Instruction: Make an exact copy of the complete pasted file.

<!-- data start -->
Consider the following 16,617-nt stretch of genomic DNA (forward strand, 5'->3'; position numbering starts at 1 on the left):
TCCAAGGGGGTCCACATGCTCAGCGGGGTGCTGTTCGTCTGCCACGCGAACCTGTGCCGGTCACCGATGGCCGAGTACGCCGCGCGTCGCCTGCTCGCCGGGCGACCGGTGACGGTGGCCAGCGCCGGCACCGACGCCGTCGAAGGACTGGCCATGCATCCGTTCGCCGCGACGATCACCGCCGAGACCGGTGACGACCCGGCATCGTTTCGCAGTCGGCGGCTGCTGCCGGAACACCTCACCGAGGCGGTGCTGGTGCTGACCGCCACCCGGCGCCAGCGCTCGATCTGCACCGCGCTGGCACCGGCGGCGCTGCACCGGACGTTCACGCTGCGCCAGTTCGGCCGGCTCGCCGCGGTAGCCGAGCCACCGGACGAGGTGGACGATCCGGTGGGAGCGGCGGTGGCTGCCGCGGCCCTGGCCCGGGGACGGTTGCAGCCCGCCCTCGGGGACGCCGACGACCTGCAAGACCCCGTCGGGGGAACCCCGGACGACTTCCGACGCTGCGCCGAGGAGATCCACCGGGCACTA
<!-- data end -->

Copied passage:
Consider the following 16,617-nt stretch of genomic DNA (forward strand, 5'->3'; position numbering starts at 1 on the left):
TCCAAGGGGGTCCACATGCTCAGCGGGGTGCTGTTCGTCTGCCACGCGAACCTGTGCCGGTCACCGATGGCCGAGTACGCCGCGCGTCGCCTGCTCGCCGGGCGACCGGTGACGGTGGCCAGCGCCGGCACCGACGCCGTCGAAGGACTGGCCATGCATCCGTTCGCCGCGACGATCACCGCCGAGACCGGTGACGACCCGGCATCGTTTCGCAGTCGGCGGCTGCTGCCGGAACACCTCACCGAGGCGGTGCTGGTGCTGACCGCCACCCGGCGCCAGCGCTCGATCTGCACCGCGCTGGCACCGGCGGCGCTGCACCGGACGTTCACGCTGCGCCAGTTCGGCCGGCTCGCCGCGGTAGCCGAGCCACCGGACGAGGTGGACGATCCGGTGGGAGCGGCGGTGGCTGCCGCGGCCCTGGCCCGGGGACGGTTGCAGCCCGCCCTCGGGGACGCCGACGACCTGCAAGACCCCGTCGGGGGAACCCCGGACGACTTCCGACGCTGCGCCGAGGAGATCCACCGGGCACTA